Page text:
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  1. NPR Today • “Art-Based Rendering of Fur, Grass and Trees”, Michael A. Kowalski et. al., SIGGRAPH 99 • “A Non-Photorealistic Lighting Model for Automatic Technical Illustration”, Amy Gooch, Bruce Gooch, Peter Shirley and Elaine Cohen, SIGGRAPH ’98 © 2005 University of Wisconsin

  2. Art-Based Rendering of Fur, Grass and Trees Michael A. Kowalski et. al. Presented by Scott Finley © 2005 University of Wisconsin

  3. Introduction • Highly detailed objects containing fur, grass etc. are expensive to render. • This paper attempts to use a well known artistic technique to indicate complexity with simple shapes. © 2005 University of Wisconsin

  4. Goals • Give the designer control over the style. • Simplify modeling by making rendering strategy an aspect of modeling. • Provide interframe coherence for the styles developed. © 2005 University of Wisconsin

  5. Prior Work • Reeves used particle systems to create complex geometry from simple shapes. • Alvy Ray Smith used particles and “graftals” to create his “Cartoon Tree”. • Badler and Glassner generalized the idea of graftals. • This paper uses a modified version of difference images proposed by Salisbury et al. © 2005 University of Wisconsin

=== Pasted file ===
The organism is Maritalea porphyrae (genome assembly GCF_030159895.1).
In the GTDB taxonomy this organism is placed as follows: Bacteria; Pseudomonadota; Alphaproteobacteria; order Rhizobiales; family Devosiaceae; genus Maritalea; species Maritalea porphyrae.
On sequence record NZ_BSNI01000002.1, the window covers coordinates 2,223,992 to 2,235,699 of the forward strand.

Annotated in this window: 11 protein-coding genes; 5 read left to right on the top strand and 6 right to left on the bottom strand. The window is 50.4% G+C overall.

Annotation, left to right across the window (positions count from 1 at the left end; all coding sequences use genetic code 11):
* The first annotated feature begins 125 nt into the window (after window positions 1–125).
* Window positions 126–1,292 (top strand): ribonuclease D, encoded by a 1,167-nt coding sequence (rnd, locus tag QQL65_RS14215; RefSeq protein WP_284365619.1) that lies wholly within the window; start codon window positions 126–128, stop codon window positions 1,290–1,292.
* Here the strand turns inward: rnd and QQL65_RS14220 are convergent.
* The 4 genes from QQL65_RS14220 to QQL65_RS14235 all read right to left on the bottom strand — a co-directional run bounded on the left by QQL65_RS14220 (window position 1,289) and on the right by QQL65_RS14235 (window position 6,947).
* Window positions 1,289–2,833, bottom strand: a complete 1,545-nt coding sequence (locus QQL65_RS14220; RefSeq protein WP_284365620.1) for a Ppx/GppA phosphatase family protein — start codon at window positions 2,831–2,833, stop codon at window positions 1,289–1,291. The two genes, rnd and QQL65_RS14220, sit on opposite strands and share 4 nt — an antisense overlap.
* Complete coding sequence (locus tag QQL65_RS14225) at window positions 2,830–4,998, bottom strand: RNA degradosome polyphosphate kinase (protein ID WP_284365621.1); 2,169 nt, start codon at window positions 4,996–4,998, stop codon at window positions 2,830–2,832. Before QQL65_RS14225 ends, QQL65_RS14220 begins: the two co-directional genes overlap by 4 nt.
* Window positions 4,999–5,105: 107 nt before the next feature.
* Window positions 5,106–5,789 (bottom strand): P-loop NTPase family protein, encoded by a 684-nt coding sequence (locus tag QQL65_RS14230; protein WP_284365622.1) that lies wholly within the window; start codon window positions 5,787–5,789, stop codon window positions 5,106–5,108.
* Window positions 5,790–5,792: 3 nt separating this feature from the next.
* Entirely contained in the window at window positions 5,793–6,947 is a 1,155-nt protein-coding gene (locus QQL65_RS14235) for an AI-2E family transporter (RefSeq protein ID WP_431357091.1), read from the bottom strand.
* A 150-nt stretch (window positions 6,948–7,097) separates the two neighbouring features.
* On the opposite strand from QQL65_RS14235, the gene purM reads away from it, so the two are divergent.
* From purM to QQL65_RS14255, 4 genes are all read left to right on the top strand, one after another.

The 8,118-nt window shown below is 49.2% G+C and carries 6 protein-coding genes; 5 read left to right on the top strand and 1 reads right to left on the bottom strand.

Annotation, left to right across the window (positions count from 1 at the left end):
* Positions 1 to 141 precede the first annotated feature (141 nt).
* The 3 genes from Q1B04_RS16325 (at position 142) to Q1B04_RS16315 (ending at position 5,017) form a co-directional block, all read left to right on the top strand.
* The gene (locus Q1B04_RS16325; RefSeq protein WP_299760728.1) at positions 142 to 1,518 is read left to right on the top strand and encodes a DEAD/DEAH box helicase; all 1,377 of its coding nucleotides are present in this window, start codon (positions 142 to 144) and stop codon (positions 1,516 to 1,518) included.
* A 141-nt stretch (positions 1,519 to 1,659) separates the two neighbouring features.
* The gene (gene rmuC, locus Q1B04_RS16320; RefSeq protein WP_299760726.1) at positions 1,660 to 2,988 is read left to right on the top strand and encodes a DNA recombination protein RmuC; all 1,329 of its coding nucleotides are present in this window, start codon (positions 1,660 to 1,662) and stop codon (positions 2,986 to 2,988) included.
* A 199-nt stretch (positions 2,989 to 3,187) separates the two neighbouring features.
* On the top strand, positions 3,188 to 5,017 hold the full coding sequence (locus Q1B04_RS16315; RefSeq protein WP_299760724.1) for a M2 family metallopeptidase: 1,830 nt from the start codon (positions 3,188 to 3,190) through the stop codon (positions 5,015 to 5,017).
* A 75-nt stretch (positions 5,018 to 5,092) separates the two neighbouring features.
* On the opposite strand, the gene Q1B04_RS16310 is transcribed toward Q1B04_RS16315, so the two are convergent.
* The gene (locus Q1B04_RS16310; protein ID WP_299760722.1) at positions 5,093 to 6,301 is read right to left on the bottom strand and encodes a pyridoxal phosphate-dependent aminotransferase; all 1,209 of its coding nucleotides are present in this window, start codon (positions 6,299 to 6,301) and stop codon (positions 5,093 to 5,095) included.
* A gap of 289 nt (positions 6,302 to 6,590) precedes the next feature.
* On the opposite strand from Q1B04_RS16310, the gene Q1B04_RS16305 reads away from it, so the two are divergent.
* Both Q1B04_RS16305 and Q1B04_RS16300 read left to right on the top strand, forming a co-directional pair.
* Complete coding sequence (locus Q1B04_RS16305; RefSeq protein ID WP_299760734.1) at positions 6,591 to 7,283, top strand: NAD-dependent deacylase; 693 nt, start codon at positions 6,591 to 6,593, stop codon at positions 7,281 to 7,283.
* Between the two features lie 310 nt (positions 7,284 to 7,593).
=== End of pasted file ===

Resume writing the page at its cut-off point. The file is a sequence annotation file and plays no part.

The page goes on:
6. More Prior Work • Meier’s particle-based brush strokes showed non-geometric complexity and fixed particle spacing on objects. © 2005 University of Wisconsin

  7. Software Framework • Models are broken into “patches”. Each is rendered by a procedural texture. • Two types of “reference images” are used: • Color reference image • ID reference image • Provides patches with list of pixels • Can be used to find visibility of known point © 2005 University of Wisconsin

  8. Graftal Textures • Place fur, leaves, grass etc. on geometric models. • Need to be drawn in a controlled way in screen space. • Need to stick to models for inter-frame coherence. © 2005 University of Wisconsin

  9. Before © 2005 University of Wisconsin

  10. After © 2005 University of Wisconsin

  11. Difference Image Algorithm • Each patch draws its region in the color reference image. • Darker areas indicate more “desire” for graftals to be placed. • In the examples here we want graftals along the silhouettes. • Render with point light at camera • Can be done explicitly by designer. (Bear’s feet) © 2005 University of Wisconsin